America may have recently legalised same-sex marriage and same-sex adoption, but the debate over transexual bathroom use is just one indicator among many that LGBT rights still have a long way to go — and this is far from just a problem for the US on a national level. A global survey, published in May, conducted by International Lesbian, Gay, Bisexual, Trans and Intersex Association (ILGA) and research company RIWI in partnership with Logo finds that there’s still a strong worldwide anti-gay bias.
The survey, which was conducted of 96,000 participants in 53 countries, found that two-thirds of people would be upset if their child told them they had feelings for someone of the same sex. Only 28 percent said they’d be okay with their son dressing like a woman.
Two-thirds of people would be upset if their child told them they had feelings for someone of the same sex.
When asked if being LGBTI (lesbian, gay, bisexual, transexual, or intersex) should be considered a crime, the following percentages agreed: 45 percent of respondents in Africa, 34 percent in Asia, 17 percent in Europe, 15 percent in the Americas, and 14 percent in Oceania.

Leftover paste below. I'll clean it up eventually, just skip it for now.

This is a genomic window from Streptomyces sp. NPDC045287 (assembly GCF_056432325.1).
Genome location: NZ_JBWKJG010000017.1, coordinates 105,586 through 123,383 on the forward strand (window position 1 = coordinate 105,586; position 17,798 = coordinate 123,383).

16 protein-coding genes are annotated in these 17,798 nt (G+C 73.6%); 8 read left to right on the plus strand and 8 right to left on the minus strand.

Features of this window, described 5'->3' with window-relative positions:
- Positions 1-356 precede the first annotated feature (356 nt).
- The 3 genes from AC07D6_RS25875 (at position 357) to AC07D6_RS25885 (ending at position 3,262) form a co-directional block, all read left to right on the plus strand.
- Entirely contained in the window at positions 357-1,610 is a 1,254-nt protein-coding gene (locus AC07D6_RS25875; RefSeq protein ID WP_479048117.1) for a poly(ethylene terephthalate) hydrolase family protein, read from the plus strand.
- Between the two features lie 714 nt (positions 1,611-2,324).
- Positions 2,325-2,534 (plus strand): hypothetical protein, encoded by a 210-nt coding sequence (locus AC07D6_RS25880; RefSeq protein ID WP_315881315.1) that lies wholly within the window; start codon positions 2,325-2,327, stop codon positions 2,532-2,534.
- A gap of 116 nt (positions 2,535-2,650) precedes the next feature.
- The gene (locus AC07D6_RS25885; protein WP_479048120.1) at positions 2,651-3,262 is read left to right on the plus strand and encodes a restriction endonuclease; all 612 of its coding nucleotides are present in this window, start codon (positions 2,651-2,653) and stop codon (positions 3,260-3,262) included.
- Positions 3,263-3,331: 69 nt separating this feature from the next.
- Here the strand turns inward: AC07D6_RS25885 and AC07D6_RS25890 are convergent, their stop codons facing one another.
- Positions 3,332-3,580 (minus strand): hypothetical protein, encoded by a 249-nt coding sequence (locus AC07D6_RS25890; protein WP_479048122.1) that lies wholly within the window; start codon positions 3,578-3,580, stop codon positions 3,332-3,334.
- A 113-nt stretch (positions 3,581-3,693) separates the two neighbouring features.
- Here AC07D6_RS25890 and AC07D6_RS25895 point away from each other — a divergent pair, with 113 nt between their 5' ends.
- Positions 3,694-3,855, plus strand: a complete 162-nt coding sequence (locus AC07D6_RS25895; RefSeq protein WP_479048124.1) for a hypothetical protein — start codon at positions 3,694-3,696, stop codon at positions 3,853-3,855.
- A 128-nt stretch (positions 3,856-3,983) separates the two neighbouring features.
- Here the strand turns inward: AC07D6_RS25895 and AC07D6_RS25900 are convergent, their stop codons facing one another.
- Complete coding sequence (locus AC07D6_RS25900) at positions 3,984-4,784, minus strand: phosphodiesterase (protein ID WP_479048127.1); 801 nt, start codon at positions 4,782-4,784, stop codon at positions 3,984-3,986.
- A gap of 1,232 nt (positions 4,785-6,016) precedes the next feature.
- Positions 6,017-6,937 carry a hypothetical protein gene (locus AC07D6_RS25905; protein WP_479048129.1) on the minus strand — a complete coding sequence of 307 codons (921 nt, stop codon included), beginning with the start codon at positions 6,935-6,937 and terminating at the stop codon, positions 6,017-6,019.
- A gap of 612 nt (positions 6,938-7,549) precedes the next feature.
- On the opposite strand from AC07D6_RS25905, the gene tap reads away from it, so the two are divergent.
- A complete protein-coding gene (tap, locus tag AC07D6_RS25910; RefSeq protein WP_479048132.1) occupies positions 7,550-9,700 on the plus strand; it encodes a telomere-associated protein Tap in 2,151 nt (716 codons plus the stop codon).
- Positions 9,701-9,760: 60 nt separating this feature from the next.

Sadly, it still is criminalised in various countries around the world. Another ILGA report, titled “State-Sponsored Homophobia,” found that homosexuality is still punishable by law in 75 U.N. states — and can be punished via the death penalty in 13.
As The Guardian reports, there is still a bit of good news: “A third of all respondents said that in the last five years their opinion on LGBTI people had become more favourable.”
Image from Tim Evanson (Flickr).
This article originally appeared on New York Magazine © 2016 All Rights reserved. Distributed by Tribune Content Agency.